Physical property anisotropy of foliated fault rocks: Study from the Nobeoka Thrust, Shimanto Belt, southwest Japan

TitlePhysical property anisotropy of foliated fault rocks: Study from the Nobeoka Thrust, Shimanto Belt, southwest Japan
Publication TypeJournal Article
Year of Publication2018
AuthorsHamahashi M, Tanikawa W, Hamada Y, Hashimoto Y, Saito S, imura G
JournalIsland Arc
Date Published09/2018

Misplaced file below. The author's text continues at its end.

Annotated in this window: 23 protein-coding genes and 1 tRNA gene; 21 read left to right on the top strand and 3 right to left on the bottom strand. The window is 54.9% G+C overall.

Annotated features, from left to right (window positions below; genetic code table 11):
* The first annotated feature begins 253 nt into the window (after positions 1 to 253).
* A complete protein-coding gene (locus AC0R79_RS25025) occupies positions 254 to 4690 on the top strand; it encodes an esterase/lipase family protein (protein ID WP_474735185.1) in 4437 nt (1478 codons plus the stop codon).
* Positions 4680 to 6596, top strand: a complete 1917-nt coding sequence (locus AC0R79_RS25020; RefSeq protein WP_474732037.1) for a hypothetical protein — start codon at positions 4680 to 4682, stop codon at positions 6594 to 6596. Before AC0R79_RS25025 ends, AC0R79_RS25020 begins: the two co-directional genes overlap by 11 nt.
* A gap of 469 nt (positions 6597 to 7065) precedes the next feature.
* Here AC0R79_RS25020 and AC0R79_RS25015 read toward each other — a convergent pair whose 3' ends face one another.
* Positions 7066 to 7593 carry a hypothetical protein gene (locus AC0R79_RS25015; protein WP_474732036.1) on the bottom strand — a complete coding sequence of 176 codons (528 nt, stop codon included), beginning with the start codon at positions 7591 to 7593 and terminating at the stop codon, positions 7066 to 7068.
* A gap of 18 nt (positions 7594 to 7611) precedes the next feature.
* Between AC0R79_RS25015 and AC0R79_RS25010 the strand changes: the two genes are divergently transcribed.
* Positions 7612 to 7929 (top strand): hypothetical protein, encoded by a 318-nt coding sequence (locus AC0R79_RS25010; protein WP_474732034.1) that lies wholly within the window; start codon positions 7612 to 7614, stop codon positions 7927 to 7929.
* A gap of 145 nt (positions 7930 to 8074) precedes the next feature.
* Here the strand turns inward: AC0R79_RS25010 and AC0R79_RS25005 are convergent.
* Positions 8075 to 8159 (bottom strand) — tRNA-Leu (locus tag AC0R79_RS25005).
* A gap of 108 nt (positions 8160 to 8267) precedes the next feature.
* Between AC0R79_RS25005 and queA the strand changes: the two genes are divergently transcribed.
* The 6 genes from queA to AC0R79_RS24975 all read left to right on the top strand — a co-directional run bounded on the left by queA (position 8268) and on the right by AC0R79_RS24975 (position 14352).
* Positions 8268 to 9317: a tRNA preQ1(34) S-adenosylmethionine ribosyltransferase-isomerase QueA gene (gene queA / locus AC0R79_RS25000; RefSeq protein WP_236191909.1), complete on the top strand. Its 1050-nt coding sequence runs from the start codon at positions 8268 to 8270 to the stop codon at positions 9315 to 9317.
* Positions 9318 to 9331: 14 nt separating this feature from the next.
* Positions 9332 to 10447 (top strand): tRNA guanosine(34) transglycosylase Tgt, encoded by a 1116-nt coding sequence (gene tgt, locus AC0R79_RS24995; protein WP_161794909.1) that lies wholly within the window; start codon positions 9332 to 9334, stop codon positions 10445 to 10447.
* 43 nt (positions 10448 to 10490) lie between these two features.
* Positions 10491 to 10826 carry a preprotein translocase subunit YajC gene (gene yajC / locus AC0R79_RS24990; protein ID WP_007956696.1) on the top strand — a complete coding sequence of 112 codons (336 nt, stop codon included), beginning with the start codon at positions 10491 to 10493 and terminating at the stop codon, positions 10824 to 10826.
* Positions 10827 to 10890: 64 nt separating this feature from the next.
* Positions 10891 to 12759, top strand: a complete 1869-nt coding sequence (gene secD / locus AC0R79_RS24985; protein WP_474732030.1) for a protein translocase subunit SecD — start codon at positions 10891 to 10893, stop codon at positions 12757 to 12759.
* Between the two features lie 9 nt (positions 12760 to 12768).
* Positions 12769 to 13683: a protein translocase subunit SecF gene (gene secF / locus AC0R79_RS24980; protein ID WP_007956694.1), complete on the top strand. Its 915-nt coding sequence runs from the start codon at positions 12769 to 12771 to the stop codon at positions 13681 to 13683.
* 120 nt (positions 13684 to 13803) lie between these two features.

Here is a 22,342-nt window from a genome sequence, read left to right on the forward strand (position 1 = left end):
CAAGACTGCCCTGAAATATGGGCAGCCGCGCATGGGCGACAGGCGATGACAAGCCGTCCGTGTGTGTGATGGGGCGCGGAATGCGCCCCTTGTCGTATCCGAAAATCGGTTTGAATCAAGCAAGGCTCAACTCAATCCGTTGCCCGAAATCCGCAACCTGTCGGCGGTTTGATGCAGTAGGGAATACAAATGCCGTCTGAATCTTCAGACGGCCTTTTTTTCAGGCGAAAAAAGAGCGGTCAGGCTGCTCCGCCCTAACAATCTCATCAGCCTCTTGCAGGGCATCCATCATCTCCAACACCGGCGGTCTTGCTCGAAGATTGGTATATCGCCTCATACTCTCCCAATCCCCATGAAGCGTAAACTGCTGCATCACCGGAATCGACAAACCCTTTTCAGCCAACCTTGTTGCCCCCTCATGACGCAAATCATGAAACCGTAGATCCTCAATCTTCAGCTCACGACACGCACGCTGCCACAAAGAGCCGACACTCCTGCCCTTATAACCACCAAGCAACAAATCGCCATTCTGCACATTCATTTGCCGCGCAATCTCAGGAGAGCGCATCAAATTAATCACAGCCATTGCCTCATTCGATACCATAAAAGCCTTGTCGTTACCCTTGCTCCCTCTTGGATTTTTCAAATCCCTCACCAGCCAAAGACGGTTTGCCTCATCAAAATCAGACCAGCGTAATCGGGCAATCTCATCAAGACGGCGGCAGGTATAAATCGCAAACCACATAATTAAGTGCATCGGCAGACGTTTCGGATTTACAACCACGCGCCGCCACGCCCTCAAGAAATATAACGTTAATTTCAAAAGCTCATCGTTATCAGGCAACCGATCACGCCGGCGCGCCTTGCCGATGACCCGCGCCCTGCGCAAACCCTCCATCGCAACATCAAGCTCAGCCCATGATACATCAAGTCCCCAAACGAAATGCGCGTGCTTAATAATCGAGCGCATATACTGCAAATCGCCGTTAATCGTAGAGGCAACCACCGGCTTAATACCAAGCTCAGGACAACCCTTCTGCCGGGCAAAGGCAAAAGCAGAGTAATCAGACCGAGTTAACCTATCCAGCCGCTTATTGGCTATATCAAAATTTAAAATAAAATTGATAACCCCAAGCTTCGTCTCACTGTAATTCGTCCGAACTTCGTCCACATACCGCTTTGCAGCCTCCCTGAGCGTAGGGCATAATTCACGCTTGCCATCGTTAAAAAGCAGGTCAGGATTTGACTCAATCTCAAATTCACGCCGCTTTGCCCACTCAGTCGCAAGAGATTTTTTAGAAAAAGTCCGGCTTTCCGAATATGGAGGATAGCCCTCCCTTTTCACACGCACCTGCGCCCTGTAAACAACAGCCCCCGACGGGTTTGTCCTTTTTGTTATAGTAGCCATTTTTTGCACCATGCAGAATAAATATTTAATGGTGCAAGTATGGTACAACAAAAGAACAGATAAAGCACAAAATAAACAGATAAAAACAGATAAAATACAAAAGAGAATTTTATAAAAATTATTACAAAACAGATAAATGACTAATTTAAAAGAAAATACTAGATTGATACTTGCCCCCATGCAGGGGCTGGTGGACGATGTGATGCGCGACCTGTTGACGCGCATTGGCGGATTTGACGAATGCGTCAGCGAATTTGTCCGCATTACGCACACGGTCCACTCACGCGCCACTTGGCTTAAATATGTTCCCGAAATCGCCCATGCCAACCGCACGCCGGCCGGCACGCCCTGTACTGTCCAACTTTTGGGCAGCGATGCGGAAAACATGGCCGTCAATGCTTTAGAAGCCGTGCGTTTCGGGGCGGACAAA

To investigate the physical property anisotropies of foliated fault rocks in subduction zones, the hanging wall phyllites and footwall cataclasites exhumed along the Nobeoka Thrust, a fossilized out-of-sequence-thrust in the Shimanto Belt, Japan, was focused. Discrete physical property (electric resistivity, P- and S-wave velocities, and porosity) measurements were conducted employing geologic coordinates (depth-parallel direction, strike direction, and maximum dip direction of foliation), using the core samples obtained from the Nobeoka Thrust Drilling Project and compared the data to borehole geophysical logs. A higher sample P-wave velocity (Vp), lower S-wave velocity (Vs), higher Vp/Vs, and lower sample porosity and resistivity compared to the logs, are inferred to have been caused by the larger sampling scale of the logs and lower fluid saturation of the borehole. The phyllites and cataclasites exhibited substantial vertical and horizontal anisotropy of Vp (0.4-17.3 % and 2.7-13.8 %, respectively), Vs (0.5-56 % and 7.7-43 %, respectively), and resistivity (0.9-119 % and 2.0-65.9 %, respectively). The physical property anisotropies are primarily affected by the dip angles of foliation. The fault rocks that have gentler dip angles exhibit a higher Vp in the strike and maximum dip direction and a lower Vp in the depth-parallel direction. In contrast, the fault rocks that have steeply dipping structures show a higher Vp in the strike and depth-parallel directions with a lower velocity in the maximum dip direction. Resistivity anisotropy show a trend opposite to that of the Vp in relation to the dip angles. Our results show lower Vp anisotropy than those obtained in previous studies, which measured wave speeds perpendicular or parallel to foliation under confining pressure. This study highlights the significance of dip angles on vertical properties in geophysical surveys across foliated fault rocks.